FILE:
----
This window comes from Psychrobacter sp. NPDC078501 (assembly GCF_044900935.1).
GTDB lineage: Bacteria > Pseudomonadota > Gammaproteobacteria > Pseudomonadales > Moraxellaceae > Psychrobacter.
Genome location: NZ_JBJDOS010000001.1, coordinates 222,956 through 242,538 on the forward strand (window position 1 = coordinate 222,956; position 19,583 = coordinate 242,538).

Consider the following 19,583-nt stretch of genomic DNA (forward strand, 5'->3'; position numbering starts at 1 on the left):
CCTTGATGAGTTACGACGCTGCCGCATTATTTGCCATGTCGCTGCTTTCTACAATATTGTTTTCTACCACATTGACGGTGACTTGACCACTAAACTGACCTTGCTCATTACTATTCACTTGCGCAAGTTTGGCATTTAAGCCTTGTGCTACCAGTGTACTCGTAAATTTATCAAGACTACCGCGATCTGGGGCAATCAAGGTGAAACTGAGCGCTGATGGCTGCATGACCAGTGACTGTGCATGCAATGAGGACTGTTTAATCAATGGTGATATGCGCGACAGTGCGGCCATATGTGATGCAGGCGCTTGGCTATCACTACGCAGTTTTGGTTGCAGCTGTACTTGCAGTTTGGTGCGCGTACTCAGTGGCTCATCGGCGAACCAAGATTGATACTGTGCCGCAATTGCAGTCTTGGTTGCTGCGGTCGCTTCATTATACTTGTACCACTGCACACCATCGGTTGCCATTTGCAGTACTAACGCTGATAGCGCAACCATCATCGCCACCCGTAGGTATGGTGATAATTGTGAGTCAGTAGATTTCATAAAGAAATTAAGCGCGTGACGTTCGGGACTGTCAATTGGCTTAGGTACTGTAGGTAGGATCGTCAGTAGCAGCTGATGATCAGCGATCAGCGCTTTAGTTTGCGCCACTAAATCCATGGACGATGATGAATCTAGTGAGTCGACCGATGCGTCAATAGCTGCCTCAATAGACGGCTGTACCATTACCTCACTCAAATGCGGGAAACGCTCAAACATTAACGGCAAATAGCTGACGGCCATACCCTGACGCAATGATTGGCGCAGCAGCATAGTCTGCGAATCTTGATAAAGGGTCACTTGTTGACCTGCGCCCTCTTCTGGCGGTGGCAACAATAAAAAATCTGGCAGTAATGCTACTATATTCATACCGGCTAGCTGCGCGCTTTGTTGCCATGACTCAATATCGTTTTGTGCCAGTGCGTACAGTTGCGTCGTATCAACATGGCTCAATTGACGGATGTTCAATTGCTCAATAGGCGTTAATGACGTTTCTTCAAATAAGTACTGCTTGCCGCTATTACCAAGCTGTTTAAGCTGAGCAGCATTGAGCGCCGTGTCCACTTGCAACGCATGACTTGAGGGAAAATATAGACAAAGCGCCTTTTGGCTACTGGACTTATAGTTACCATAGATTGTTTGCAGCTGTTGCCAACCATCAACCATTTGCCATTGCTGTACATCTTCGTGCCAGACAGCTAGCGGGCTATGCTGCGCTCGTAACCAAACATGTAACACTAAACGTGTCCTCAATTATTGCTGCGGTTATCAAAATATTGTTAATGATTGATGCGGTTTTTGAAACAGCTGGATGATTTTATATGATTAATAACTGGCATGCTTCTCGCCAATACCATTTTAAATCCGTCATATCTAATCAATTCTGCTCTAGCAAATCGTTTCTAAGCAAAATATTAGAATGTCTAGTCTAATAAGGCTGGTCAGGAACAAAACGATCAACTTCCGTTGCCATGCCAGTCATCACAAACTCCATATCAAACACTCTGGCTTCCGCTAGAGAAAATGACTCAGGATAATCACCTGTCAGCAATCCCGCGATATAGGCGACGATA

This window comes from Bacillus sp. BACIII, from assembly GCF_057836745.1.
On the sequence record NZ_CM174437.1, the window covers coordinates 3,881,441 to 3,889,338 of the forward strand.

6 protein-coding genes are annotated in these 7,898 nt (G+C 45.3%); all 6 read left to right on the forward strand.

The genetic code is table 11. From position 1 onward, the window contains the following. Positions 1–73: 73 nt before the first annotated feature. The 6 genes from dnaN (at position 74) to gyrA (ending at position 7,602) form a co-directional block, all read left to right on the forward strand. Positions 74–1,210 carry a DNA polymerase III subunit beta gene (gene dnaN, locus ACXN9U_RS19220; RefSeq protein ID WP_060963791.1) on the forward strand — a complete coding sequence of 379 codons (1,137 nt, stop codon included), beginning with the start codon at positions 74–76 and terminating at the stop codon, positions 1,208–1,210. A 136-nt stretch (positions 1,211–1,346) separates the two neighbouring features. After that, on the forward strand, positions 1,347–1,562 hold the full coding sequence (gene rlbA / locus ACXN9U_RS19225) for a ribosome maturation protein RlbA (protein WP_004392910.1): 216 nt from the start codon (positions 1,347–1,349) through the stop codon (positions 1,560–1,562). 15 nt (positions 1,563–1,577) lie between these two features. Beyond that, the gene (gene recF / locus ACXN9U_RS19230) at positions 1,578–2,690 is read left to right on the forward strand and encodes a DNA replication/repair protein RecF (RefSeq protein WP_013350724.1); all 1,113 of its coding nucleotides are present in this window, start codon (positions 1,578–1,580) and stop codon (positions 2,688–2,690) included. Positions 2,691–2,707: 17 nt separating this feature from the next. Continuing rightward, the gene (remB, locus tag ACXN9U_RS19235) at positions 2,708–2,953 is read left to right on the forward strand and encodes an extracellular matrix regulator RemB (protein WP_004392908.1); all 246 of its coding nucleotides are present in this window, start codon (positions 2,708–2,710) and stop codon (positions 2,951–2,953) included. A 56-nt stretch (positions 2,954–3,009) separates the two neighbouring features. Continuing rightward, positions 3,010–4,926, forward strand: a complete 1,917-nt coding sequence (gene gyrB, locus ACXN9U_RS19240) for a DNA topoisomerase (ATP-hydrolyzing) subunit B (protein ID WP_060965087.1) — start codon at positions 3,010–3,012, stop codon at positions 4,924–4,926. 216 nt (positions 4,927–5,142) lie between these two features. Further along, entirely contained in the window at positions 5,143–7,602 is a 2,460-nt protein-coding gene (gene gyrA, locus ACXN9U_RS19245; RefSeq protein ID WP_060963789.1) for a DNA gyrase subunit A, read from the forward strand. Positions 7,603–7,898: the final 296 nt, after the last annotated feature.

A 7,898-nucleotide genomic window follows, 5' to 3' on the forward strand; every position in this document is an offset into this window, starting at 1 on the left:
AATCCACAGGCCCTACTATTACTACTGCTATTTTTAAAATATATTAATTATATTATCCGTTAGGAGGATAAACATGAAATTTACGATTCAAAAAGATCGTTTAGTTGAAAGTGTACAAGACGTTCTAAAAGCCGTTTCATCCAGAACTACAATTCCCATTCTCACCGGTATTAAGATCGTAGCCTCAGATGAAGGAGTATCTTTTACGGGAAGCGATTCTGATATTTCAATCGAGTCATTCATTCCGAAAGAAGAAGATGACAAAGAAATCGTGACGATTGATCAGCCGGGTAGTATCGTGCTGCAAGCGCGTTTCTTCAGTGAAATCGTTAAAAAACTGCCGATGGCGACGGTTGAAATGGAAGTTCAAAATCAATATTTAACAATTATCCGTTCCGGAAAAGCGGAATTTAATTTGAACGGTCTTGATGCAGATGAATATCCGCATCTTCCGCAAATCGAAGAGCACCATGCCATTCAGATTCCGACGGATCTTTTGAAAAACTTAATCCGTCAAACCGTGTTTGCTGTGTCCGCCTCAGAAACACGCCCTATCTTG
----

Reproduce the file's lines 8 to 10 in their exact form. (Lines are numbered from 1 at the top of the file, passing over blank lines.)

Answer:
6 protein-coding genes are annotated in these 7,898 nt (G+C 45.3%); all 6 read left to right on the forward strand.

The genetic code is table 11. From position 1 onward, the window contains the following. Positions 1–73: 73 nt before the first annotated feature. The 6 genes from dnaN (at position 74) to gyrA (ending at position 7,602) form a co-directional block, all read left to right on the forward strand. Positions 74–1,210 carry a DNA polymerase III subunit beta gene (gene dnaN, locus ACXN9U_RS19220; RefSeq protein ID WP_060963791.1) on the forward strand — a complete coding sequence of 379 codons (1,137 nt, stop codon included), beginning with the start codon at positions 74–76 and terminating at the stop codon, positions 1,208–1,210. A 136-nt stretch (positions 1,211–1,346) separates the two neighbouring features. After that, on the forward strand, positions 1,347–1,562 hold the full coding sequence (gene rlbA / locus ACXN9U_RS19225) for a ribosome maturation protein RlbA (protein WP_004392910.1): 216 nt from the start codon (positions 1,347–1,349) through the stop codon (positions 1,560–1,562). 15 nt (positions 1,563–1,577) lie between these two features. Beyond that, the gene (gene recF / locus ACXN9U_RS19230) at positions 1,578–2,690 is read left to right on the forward strand and encodes a DNA replication/repair protein RecF (RefSeq protein WP_013350724.1); all 1,113 of its coding nucleotides are present in this window, start codon (positions 1,578–1,580) and stop codon (positions 2,688–2,690) included. Positions 2,691–2,707: 17 nt separating this feature from the next. Continuing rightward, the gene (remB, locus tag ACXN9U_RS19235) at positions 2,708–2,953 is read left to right on the forward strand and encodes an extracellular matrix regulator RemB (protein WP_004392908.1); all 246 of its coding nucleotides are present in this window, start codon (positions 2,708–2,710) and stop codon (positions 2,951–2,953) included. A 56-nt stretch (positions 2,954–3,009) separates the two neighbouring features. Continuing rightward, positions 3,010–4,926, forward strand: a complete 1,917-nt coding sequence (gene gyrB, locus ACXN9U_RS19240) for a DNA topoisomerase (ATP-hydrolyzing) subunit B (protein ID WP_060965087.1) — start codon at positions 3,010–3,012, stop codon at positions 4,924–4,926. 216 nt (positions 4,927–5,142) lie between these two features. Further along, entirely contained in the window at positions 5,143–7,602 is a 2,460-nt protein-coding gene (gene gyrA, locus ACXN9U_RS19245; RefSeq protein ID WP_060963789.1) for a DNA gyrase subunit A, read from the forward strand. Positions 7,603–7,898: the final 296 nt, after the last annotated feature.

A 7,898-nucleotide genomic window follows, 5' to 3' on the forward strand; every position in this document is an offset into this window, starting at 1 on the left: